The CSU Board of Trustees approved a five percent increase in undergraduate fees for the 2010-11 academic year, requiring students to pay $204 more than last year.
Board members also voted to increase fees for credential program and graduate students by 10 percent. The decision was rendered in response to current state assembly discussions on the California budget, said Erik Fallis, media relations spokesperson for the CSU system.
The budget committee proposed the CSU receives $305 million in a restoration fund, and an additional $60.6 million for enrollment growth, Fallis said. This money, along with the $50 million generated from a five percent fee increase, would bring totals to $466 million over the 2009-10 budget, but still short of the $480 million goal.
Given that the state budget is not final yet, the board of trustees committed to re-evaluating their plan in November, Fallis said.
For students attending CSUs, this could mean another fee increase after the fall semester has started.
“If the state doesn’t come through with what’s been proposed, the board will have to decide what steps need to be taken,” Fallis said.
However, CSU officials believe these fee increases will not affect all students .
Many students will not pay more due to an increase in state university grants, federal grants, CSU fee waivers and expanded federal tax credits, Fallis said.
“We’ve calculated that close to 45 percent of our students will not actually see the increase because it will be covered in some way,” he said.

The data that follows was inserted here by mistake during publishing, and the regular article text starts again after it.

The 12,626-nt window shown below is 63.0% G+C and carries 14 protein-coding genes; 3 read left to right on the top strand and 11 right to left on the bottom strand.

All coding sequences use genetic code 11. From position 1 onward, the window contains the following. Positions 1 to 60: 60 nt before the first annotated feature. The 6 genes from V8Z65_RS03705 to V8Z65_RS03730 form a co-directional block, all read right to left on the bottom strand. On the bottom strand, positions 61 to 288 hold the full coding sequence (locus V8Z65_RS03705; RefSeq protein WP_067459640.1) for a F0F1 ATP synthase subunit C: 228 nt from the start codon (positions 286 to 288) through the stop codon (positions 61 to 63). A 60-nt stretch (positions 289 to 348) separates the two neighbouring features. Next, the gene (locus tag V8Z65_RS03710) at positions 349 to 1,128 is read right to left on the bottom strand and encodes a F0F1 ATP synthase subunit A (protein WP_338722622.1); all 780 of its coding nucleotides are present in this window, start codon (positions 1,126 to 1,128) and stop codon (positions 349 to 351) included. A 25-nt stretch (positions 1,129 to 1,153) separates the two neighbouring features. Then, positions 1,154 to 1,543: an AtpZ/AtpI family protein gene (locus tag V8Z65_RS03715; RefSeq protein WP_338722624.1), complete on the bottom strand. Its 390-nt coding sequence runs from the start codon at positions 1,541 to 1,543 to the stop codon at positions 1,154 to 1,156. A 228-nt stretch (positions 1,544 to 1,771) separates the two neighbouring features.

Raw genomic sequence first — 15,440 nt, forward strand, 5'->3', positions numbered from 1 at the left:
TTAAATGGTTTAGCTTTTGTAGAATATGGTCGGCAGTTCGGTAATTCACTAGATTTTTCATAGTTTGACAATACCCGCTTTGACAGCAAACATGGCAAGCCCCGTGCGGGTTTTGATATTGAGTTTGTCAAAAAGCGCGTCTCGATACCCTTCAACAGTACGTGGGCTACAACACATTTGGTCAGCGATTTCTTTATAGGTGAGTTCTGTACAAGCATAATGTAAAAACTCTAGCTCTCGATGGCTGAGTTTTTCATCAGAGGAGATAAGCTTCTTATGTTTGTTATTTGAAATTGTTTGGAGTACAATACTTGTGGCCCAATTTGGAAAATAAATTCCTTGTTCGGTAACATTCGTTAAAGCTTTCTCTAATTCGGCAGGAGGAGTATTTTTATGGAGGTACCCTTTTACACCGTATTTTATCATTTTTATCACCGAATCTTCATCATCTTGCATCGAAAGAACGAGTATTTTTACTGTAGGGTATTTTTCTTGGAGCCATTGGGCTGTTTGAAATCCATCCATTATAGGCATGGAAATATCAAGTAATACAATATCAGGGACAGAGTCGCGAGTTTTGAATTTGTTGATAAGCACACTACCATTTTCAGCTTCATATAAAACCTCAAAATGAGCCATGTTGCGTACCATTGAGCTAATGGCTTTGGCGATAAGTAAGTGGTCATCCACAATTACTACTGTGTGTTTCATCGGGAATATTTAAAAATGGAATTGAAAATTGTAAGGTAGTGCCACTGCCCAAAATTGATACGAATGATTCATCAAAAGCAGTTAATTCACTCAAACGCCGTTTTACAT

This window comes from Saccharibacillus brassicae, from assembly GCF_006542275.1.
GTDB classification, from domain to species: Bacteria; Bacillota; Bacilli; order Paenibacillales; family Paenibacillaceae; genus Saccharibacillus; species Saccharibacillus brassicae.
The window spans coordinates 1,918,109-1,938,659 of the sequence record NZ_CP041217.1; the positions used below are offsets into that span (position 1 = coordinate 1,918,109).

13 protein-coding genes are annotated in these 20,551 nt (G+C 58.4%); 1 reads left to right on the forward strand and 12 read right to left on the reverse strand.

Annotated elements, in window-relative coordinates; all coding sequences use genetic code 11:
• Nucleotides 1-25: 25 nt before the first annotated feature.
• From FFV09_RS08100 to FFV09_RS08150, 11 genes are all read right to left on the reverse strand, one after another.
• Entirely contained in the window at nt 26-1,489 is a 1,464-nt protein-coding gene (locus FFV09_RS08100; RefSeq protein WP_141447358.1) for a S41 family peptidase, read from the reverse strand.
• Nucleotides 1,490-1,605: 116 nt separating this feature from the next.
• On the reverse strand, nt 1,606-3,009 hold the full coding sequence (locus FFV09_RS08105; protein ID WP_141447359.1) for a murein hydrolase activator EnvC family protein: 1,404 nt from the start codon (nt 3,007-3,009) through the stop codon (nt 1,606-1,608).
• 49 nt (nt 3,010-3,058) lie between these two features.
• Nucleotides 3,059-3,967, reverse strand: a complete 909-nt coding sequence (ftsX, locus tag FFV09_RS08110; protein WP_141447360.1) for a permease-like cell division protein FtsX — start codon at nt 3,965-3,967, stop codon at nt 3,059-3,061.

But not everyone is as optimistic.
Kim Geron, vice president of the California Faculty Association (CFA), voiced his group’s opposition to fee increases at the CSU board meeting earlier this month.
“What I basically said was that the CFA is against the fee hikes going back to 2003,” Geron said. “We feel like every time they raise fees we move one step farther away from implementing the California Master Plan which calls for affordable, accessible education.”
Fees have gone up 196 percent since 2003, Geron said, adding that in the last couple of years about eight percent of classes were cut.
The CFA thinks this is unfair to students who are paying more but getting less, Geron said. If you don’t get financial aid it’s a huge burden to go to school, he added.
“I think they would argue that they don’t want to raise fees but they have to because the state isn’t fully funding what’s needed in the CSUs,” said Geron, who said he agrees that the CSU needs money, but thinks they haven’t tried hard enough to find other means of funding.
“We just don’t think fee hikes are the solution for California,” Geron said.
California State Student Association (CSSA) members said the CSU decision could have been worse.
“As a matter of CSSA board policy, we have traditionally taken a position opposing fee increases,” said Chris Chavez, incoming president of the CSSA. “With that said we do think we could have taken a bigger loss.”
The original proposal called for a 10 percent increase, Chavez said, adding they were relieved to hear it would only be five.
“The reason we’re having increases is because of the budget situation,” Chavez said. “Sacramento is handing their responsibilities off to the students.”
The CSSA is talking to leaders in the assembly and working to put pressure on state legislator, he said.
“We’re going to continue to oppose fee increases and we really cannot let up on Sacramento,” Chavez said.
Dr. Jolene Koester, CSUN President, regards the CSU trustees’ decision as a difficult one.
“The reality of the national and state economies and budgets have made such painful decisions necessary,” Koester said in an email statement. “It’s important to note, however, that CSU fees still remain among the lowest for comparable institutions nationwide.”